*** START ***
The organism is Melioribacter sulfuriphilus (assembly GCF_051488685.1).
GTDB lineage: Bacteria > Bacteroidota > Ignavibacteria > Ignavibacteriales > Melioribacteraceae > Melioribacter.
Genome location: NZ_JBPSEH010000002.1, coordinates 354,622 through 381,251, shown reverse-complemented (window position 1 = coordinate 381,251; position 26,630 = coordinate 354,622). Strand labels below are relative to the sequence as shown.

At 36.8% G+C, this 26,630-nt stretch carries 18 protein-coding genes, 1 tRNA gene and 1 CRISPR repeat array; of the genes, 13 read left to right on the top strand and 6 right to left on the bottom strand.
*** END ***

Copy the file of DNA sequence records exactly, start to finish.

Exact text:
The organism is Melioribacter sulfuriphilus (assembly GCF_051488685.1).
GTDB lineage: Bacteria > Bacteroidota > Ignavibacteria > Ignavibacteriales > Melioribacteraceae > Melioribacter.
Genome location: NZ_JBPSEH010000002.1, coordinates 354,622 through 381,251, shown reverse-complemented (window position 1 = coordinate 381,251; position 26,630 = coordinate 354,622). Strand labels below are relative to the sequence as shown.

At 36.8% G+C, this 26,630-nt stretch carries 18 protein-coding genes, 1 tRNA gene and 1 CRISPR repeat array; of the genes, 13 read left to right on the top strand and 6 right to left on the bottom strand.